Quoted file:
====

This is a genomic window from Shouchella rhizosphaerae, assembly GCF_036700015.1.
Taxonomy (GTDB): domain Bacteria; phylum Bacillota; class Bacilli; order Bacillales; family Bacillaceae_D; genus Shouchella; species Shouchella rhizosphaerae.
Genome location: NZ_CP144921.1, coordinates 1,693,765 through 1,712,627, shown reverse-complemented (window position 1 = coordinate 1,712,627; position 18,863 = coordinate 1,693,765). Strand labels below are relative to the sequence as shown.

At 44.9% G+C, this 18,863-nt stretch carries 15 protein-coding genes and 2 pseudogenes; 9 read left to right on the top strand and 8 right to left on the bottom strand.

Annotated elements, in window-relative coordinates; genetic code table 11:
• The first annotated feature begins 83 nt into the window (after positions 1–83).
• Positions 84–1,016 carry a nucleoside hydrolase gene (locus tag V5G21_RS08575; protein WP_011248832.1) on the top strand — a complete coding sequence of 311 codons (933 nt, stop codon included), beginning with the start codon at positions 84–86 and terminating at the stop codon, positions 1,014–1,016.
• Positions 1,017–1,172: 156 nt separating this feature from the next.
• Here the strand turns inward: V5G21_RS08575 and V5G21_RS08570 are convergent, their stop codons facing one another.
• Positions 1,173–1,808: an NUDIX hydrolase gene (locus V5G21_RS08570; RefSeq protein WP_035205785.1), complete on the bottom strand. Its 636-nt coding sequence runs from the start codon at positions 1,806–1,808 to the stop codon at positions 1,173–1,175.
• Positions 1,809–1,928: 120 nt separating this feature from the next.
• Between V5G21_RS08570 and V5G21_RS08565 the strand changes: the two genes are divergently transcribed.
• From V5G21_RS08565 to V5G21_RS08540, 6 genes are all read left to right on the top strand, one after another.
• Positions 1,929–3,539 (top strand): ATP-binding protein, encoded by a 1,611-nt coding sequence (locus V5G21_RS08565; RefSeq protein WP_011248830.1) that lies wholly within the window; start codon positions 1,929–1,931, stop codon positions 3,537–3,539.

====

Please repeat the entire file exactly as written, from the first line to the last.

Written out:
This is a genomic window from Shouchella rhizosphaerae, assembly GCF_036700015.1.
Taxonomy (GTDB): domain Bacteria; phylum Bacillota; class Bacilli; order Bacillales; family Bacillaceae_D; genus Shouchella; species Shouchella rhizosphaerae.
Genome location: NZ_CP144921.1, coordinates 1,693,765 through 1,712,627, shown reverse-complemented (window position 1 = coordinate 1,712,627; position 18,863 = coordinate 1,693,765). Strand labels below are relative to the sequence as shown.

At 44.9% G+C, this 18,863-nt stretch carries 15 protein-coding genes and 2 pseudogenes; 9 read left to right on the top strand and 8 right to left on the bottom strand.

Annotated elements, in window-relative coordinates; genetic code table 11:
• The first annotated feature begins 83 nt into the window (after positions 1–83).
• Positions 84–1,016 carry a nucleoside hydrolase gene (locus tag V5G21_RS08575; protein WP_011248832.1) on the top strand — a complete coding sequence of 311 codons (933 nt, stop codon included), beginning with the start codon at positions 84–86 and terminating at the stop codon, positions 1,014–1,016.
• Positions 1,017–1,172: 156 nt separating this feature from the next.
• Here the strand turns inward: V5G21_RS08575 and V5G21_RS08570 are convergent, their stop codons facing one another.
• Positions 1,173–1,808: an NUDIX hydrolase gene (locus V5G21_RS08570; RefSeq protein WP_035205785.1), complete on the bottom strand. Its 636-nt coding sequence runs from the start codon at positions 1,806–1,808 to the stop codon at positions 1,173–1,175.
• Positions 1,809–1,928: 120 nt separating this feature from the next.
• Between V5G21_RS08570 and V5G21_RS08565 the strand changes: the two genes are divergently transcribed.
• From V5G21_RS08565 to V5G21_RS08540, 6 genes are all read left to right on the top strand, one after another.
• Positions 1,929–3,539 (top strand): ATP-binding protein, encoded by a 1,611-nt coding sequence (locus V5G21_RS08565; RefSeq protein WP_011248830.1) that lies wholly within the window; start codon positions 1,929–1,931, stop codon positions 3,537–3,539.